An hour’s drive from Toulouse in southwest France is Albi. It’s called “the Red Town” for a reason, and it has nothing to do with politics. If you were to install yourself at an open-air restaurant in Albi for the day—perhaps starting with coffee, then moving to wine, then pastis, and back to wine, and drink each with an appropriate regional food—you could watch the sunlight run through its repertoire of intensity on the red brick walls of the 13th-century Palais de la Berbie. The dark-red bricks of dawn turn to bright red, then orange in the heat of the day. As the sun sets, the walls turn dusky pink and dark red again. Albi, it can be said, emerged from the ground: the bricks used for most of the buildings in the medieval commune were made from the clay banks of the Tarn River, which Albi straddles.
The forms of the buildings were forged from the town’s violent past. In the 13th century, Albi was home to a heresy that was viciously suppressed, and the Catholic Church, determined to impress its power and permanence, constructed a massive cathedral to dominate the town. At 114 metres long and 78 metres high, the Cathédrale Sainte-Cécile d’Albi is one of the biggest brick buildings in the world and looks more like a fortress than a cathedral. Inside, it is richly decorated with late-medieval and Renaissance paintings, frescoes, and statuary. This cathedral is a refreshing experience for visitors who have reached that point where all churches start to look the same.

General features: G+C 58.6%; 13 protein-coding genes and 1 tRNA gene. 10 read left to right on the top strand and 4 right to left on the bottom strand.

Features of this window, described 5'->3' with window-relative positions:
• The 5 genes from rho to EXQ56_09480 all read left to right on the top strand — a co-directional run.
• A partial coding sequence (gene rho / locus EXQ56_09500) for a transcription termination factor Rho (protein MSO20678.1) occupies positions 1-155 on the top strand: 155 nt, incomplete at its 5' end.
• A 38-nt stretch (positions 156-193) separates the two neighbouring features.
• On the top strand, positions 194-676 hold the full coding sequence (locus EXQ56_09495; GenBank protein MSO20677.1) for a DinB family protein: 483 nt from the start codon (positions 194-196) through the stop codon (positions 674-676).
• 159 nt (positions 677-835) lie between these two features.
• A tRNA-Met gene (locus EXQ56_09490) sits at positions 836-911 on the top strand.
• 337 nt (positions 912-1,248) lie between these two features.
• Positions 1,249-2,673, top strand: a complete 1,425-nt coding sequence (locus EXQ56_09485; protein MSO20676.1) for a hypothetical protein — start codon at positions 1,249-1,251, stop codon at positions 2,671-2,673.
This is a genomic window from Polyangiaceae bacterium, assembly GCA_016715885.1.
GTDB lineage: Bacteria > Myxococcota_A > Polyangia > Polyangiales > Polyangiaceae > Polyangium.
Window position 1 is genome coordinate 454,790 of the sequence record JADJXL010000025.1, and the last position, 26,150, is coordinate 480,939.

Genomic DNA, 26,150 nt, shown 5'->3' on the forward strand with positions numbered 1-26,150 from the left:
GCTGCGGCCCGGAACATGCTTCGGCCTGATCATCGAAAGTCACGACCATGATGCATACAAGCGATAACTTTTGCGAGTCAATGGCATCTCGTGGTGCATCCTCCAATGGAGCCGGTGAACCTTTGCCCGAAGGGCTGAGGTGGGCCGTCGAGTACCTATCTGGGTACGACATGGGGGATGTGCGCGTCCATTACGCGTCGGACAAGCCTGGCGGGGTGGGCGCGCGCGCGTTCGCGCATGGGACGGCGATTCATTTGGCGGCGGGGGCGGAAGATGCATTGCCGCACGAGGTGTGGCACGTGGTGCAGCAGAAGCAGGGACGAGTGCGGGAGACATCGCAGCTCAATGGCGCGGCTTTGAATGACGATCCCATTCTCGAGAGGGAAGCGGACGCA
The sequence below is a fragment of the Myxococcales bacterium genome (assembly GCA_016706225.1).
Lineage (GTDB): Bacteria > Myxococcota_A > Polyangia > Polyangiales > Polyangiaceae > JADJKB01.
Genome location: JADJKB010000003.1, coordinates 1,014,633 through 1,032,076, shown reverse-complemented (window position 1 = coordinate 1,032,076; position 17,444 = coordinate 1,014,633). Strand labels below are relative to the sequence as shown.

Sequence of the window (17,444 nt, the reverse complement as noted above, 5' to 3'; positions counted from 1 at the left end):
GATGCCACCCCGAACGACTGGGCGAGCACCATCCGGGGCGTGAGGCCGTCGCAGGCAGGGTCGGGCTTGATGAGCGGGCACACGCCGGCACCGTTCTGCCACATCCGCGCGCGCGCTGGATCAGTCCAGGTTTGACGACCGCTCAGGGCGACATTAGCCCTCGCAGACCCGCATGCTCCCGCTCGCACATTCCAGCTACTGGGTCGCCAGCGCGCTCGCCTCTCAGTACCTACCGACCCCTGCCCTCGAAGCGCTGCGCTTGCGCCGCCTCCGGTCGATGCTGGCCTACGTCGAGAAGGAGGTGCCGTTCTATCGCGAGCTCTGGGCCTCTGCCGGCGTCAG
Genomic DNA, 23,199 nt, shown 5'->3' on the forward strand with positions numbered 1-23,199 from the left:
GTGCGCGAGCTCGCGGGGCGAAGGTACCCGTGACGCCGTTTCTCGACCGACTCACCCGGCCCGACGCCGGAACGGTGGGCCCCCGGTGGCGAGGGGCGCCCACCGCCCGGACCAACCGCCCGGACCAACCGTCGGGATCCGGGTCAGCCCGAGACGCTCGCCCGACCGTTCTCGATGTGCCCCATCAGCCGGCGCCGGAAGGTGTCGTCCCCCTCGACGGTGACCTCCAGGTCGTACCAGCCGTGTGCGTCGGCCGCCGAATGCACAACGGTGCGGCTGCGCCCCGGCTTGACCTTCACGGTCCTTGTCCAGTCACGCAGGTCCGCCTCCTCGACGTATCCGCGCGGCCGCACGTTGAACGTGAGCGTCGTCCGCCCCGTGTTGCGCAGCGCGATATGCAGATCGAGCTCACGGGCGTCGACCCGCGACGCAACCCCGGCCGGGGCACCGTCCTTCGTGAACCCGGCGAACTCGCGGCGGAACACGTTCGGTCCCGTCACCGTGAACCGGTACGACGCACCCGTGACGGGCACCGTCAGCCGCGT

The Palais de la Berbie houses the Toulouse-Lautrec Museum. Henri de Toulouse-Lautrec was born near Albi in 1864, and the museum holds more than a thousand of his drawings and paintings—the largest public collection in the world. When you’ve had your fill of Toulouse-Lautrec’s images of bar and brothel life in late-19th-century Paris, escape to the outer walls of the palace for a striking view of the river.
The Saint-Salvi quarter, with its buildings dating back to the 10th century, is an unparalleled concentration of medieval structures. They have miraculously escaped decay, demolition, and redevelopment, and in 2010 won Albi its UNESCO World Heritage site status. It now houses shops, cafés, restaurants, and galleries, with buildings lining the maze of narrow, winding streets that are named in both French and the regional Occitan language—a reminder of the fierce sense of regional identity here, and of the heresy that transformed the face of the community. Few towns manage to pack quite so much visual beauty and history into a small area—just 44.26 square kilometres—as Albi does.